US network access solutions firm Aruba Networks is setting foot in Brazil, opening its domestic and Latin American headquarters and two offices in the country this week, the company's newly appointed general manager for Brazil, Alex Freitas, announced at a press conference.
Rio de Janeiro was chosen as headquarters for both the country and Latin America overall, while sales offices will be opened in São Paulo and capital Brasília.
Despite only now opening offices, Aruba is not a newcomer to Brazil's market. The company has been present in the country since 2008 through a broad channel of partners and distributors, including Westcon, Network1, Afina and ClaDirect. In Latin America, Aruba has a total network of 80 partners.
And investing in strengthening and expanding these channels is one of Aruba's main strategies for Brazil, Freitas said. Some 50-60% of Aruba's investment goes toward expanding the channel.
Another strategy for Brazil is creating the means to expand the firm's operations, currently concentrated in the southeast and south, toward the country's north. A third approach is enhancing partnerships with local universities and R&D centers to develop high-skilled professionals.
"Wireless is the point of no return. Cable is at a near-death status. I believe that in the future, use of the cable will be limited to providers and big corporations with a huge amount of data, while wireless will set the tone for end users and the rest of the companies," he said.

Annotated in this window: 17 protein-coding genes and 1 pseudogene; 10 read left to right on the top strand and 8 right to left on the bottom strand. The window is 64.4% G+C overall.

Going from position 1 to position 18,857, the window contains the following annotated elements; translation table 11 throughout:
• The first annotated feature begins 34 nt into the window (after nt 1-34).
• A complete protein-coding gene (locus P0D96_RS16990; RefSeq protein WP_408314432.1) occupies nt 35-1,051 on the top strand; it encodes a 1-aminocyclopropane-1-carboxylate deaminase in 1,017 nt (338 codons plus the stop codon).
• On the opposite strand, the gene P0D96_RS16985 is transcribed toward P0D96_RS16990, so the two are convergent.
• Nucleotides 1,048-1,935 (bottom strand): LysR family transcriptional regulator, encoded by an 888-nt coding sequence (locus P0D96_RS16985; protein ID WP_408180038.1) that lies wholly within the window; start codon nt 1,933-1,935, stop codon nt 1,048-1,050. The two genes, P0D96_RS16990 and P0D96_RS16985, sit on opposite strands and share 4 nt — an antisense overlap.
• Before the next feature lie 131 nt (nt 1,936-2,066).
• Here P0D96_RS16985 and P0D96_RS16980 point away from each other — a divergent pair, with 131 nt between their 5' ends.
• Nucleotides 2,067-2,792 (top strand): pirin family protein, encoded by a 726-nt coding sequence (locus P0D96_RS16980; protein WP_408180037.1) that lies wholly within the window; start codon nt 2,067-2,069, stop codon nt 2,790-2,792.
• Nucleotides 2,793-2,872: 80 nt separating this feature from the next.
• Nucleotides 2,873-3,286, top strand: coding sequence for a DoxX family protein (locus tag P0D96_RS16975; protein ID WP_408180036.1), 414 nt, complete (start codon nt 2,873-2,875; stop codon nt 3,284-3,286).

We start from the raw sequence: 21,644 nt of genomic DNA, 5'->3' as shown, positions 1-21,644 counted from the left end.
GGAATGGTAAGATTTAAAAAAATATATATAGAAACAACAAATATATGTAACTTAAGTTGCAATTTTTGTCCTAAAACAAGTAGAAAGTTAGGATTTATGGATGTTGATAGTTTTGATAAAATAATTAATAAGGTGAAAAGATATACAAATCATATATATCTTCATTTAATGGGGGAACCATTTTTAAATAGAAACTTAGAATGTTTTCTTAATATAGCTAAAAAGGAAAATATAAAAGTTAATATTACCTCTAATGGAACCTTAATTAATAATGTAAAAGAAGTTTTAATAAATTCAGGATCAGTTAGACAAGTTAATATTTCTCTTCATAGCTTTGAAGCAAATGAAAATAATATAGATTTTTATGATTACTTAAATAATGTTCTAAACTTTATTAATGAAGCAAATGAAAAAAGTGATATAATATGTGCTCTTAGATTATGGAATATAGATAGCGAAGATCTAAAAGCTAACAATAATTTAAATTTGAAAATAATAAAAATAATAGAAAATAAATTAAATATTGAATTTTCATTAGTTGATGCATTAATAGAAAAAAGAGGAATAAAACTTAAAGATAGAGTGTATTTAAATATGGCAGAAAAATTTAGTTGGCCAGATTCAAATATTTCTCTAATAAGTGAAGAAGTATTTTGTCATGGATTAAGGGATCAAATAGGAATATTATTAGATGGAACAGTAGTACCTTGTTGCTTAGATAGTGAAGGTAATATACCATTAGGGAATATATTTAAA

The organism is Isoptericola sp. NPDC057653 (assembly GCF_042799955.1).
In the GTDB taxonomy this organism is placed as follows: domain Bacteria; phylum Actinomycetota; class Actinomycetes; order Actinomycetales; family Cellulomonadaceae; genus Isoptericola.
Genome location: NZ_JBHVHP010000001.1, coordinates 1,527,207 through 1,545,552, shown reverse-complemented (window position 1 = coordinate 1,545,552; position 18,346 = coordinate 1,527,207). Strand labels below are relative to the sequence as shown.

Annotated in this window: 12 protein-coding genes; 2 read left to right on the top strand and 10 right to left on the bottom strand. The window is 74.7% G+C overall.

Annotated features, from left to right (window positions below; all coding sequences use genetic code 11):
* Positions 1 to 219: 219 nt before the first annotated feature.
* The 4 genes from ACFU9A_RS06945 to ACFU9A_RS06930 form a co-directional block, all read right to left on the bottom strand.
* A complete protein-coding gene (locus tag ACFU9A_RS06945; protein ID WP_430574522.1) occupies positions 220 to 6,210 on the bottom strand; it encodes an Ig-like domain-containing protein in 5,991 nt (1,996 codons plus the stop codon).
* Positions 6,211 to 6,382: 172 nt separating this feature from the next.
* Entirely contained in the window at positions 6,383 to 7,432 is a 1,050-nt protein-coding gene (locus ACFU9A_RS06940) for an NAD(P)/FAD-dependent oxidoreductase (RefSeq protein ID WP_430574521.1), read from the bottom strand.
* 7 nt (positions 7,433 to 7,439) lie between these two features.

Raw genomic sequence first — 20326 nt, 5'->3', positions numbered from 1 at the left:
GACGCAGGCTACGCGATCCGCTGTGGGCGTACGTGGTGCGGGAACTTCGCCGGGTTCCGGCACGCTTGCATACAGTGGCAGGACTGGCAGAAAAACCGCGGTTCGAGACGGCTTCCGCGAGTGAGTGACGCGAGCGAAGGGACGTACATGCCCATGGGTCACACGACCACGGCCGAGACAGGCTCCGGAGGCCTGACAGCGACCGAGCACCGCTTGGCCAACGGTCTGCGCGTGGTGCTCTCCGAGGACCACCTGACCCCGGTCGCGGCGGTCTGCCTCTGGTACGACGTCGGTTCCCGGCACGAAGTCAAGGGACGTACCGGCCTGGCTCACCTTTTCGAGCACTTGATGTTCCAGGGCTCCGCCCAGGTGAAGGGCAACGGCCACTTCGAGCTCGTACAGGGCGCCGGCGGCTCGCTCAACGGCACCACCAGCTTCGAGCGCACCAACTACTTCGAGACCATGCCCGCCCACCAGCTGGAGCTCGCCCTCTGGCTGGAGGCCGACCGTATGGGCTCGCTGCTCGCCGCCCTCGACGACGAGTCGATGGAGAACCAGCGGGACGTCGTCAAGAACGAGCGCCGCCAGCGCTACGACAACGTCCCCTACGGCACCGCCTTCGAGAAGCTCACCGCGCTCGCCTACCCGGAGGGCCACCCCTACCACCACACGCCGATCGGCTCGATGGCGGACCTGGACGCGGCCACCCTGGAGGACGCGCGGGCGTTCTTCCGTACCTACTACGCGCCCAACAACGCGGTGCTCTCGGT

GOVERNMENT AS CLIENT
Aruba's business in Brazil is derived mostly from the public sphere. According to Freitas, 60% of company revenues come from the federal government, 20% from universities, 10% from the health segment and the rest from the retail, where Aruba has as clients major companies such as car rental service Localiza and retail chain Lojas Marisa.
Aruba was also responsible for the WiFi deployment in a federal hospital set to be inaugurated soon by President Dilma Rousseff. According to Freitas, the hospital is the first in Latin America fully covered with a WiFi structure, and will also have several high-tech and up-to-date services, though not necessarily provided by Aruba.
The firm was selected to deploy the service after winning a public tender.
WORLD CUP, OLYMPIC GAMES
The executive also confirmed that Aruba, with the government, is looking into - and already negotiating with four construction companies building stadiums and other installations - the provision of wireless structure at these sites during the 2014 World Cup and the 2016 Olympic Games in Brazil.
Expertise would not be a problem, as Aruba was responsible for wireless coverage at the Olympic city during Beijing's 2008 Olympics, Freitas said, and "we're working with London authorities concerning the 2012 games as well."
Besides setting up offices in Brazil, Aruba is also considering opening a plant in the country, Freitas confirmed, although he would not give a timeline since the project is still in early stages.
California-based Aruba Networks has among its US clients the armed forces, the Pentagon and Nasa, as well as a range of universities and medical institutions.
The firm is considered the second largest LAN and WAN wireless solutions company in the world, after Cisco, and has an estimated market value of more than U$3bn, according to Freitas.
The company posted US$397mn in global revenues in its last fiscal year, ended in July.